The most stalwart progressive could take pride in Churchill’s social welfare record. Why, then, has Churchill come in for criticism from the Left? The progressive critique of Churchill has two strands: The first faults his imperialism, finding in it romantic hubris and racial prejudice; the second faults his elitism, finding in it a paternalistic noblesse oblige. Accordingly, some conservatives claim that Churchill is the victim of a contemporary left-wing dogma that fails to distinguish between past and present values. In his biography, Andrew Roberts argues that whether Churchill was “what we would in modern terms describe as a racist,” is beside the point. Like “almost every one of his age, class and background,” Roberts explains, Churchill “saw mankind in terms of a hierarchy in which Europeans were self-evidently in a higher state of national and historical development than Africans and Asians.” But this fails to take into account how contemporary critics also faulted Churchill for his imperialism and elitism. His liberal colleagues mistrusted him. His socialist opponents detested him. Far from being ahistorical interventions, critiques of Churchill from the Left are rooted in the judgments of his historical peers.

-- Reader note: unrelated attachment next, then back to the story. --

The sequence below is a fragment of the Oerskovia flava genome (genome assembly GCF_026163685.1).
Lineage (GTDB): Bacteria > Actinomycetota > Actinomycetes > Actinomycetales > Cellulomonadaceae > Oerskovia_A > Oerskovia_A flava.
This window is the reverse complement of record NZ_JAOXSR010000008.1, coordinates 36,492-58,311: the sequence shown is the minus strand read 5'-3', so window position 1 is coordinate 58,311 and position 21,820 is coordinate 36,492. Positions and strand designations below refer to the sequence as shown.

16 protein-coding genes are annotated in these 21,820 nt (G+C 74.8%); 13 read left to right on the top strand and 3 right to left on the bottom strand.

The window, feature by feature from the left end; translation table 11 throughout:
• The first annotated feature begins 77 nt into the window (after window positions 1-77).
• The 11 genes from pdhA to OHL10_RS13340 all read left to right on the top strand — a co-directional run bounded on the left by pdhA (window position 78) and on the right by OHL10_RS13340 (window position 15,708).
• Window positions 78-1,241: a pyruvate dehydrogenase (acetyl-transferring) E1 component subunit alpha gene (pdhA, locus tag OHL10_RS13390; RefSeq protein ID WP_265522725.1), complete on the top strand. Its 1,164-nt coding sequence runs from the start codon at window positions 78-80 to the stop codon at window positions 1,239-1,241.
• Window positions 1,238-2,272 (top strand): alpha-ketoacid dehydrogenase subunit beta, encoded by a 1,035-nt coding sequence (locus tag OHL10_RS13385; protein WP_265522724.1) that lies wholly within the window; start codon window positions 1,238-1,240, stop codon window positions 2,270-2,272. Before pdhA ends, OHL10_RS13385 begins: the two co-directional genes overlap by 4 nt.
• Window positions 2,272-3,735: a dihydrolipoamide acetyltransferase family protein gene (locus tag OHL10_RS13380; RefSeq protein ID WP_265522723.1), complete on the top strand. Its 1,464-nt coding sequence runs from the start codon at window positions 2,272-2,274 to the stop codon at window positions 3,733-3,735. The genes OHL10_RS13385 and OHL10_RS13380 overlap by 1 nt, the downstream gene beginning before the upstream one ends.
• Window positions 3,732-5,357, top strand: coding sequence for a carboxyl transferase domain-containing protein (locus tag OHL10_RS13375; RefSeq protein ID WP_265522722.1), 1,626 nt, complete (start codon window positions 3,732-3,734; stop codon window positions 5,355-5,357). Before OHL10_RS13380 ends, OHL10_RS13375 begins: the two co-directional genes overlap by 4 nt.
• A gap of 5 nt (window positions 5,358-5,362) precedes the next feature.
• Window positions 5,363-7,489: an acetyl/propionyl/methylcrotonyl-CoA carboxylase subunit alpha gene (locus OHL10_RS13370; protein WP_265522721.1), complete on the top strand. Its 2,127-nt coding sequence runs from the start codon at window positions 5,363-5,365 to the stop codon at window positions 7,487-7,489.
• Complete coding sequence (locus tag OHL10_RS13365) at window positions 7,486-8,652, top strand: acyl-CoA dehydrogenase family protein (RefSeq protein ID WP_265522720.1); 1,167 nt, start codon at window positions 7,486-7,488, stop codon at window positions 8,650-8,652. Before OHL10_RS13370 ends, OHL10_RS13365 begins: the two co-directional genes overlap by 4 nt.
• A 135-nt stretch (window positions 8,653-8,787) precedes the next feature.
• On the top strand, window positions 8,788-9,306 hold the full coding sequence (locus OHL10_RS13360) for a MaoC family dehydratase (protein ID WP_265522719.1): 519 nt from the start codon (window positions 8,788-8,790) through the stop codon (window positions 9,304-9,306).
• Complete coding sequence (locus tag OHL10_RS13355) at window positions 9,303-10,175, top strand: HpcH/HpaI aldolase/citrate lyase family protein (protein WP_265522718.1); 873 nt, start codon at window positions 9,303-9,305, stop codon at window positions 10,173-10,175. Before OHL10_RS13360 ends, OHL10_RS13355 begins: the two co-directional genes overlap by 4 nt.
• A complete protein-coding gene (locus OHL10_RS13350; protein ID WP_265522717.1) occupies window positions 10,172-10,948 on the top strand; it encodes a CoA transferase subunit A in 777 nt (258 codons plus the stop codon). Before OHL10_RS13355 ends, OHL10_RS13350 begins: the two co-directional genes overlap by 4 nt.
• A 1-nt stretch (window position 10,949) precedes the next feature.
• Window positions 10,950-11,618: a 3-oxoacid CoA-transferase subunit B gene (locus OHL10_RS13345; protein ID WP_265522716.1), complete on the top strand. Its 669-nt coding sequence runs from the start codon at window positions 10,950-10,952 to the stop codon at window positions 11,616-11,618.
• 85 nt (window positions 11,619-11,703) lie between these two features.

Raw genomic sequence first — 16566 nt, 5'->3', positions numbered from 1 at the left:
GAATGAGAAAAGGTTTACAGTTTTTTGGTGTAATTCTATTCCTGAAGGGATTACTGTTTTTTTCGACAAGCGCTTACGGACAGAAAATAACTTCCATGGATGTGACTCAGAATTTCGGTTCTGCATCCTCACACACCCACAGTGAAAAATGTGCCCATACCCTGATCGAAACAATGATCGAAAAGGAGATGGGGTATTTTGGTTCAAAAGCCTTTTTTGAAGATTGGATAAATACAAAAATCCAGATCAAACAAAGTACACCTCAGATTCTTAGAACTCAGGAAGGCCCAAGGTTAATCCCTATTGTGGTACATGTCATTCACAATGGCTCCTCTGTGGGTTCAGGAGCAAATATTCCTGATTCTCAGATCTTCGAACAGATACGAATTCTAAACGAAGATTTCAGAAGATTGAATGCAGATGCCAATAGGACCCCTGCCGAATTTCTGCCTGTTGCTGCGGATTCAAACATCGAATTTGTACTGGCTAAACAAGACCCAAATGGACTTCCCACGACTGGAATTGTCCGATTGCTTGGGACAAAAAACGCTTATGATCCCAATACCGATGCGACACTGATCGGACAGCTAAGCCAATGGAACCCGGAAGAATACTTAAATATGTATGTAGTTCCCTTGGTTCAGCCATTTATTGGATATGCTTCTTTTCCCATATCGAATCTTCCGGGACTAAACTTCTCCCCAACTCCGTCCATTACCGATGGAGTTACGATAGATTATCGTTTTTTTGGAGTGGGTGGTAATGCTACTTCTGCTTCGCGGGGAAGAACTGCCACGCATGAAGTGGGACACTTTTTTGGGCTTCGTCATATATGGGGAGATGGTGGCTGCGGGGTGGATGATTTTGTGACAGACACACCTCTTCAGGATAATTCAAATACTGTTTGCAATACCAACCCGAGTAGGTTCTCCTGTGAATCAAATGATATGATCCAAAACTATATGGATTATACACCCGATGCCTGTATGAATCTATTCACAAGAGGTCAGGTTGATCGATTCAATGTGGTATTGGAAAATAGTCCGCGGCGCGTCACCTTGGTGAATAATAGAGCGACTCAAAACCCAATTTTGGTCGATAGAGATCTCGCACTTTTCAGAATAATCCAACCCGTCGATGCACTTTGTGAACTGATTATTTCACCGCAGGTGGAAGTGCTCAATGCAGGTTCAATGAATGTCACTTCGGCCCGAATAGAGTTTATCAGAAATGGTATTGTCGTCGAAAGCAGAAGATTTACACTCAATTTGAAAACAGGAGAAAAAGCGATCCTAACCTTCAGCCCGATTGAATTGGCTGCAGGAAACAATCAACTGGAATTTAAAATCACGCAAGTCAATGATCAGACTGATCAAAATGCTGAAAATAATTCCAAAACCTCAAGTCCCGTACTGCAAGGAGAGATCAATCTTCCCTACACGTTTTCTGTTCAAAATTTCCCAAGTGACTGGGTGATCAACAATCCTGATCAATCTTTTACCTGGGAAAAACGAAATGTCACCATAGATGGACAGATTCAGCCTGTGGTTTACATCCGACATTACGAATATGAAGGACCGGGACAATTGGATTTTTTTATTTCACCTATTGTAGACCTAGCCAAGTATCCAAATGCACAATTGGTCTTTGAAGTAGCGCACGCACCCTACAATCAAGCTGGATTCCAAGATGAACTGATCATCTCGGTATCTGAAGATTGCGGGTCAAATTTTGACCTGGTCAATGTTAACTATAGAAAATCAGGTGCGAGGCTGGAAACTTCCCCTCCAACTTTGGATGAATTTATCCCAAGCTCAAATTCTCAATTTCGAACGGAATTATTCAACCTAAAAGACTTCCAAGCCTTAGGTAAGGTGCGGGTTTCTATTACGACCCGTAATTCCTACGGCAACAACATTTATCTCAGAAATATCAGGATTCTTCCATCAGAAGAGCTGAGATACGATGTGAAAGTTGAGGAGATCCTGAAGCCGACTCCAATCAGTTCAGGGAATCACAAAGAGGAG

Beginning during Asquith’s pre-war government, a series of controversies exposed tensions between Churchill and the Left. First was the Tonypandy riots. In November 1910, 25,000 coal miners staged a walkout in Rhondda, Wales. Responding to mounting disorder, Home Secretary Churchill deployed soldiers against the miners. Two died. Churchill was pilloried by union leaders and socialist politicians. Keir Hardie fulminated that a Liberal like Churchill “will give you insurance bills, they will give you all sorts of soothing syrups to keep you quiet, but in the end your Liberal Party, just like your Tory Party, is the Party of the rich and exists to protect the rich.” Alternatively, Liberals like Charles Masterman murmured that Churchill suffered a “whiff of grapeshot tactics and a lust for blood.”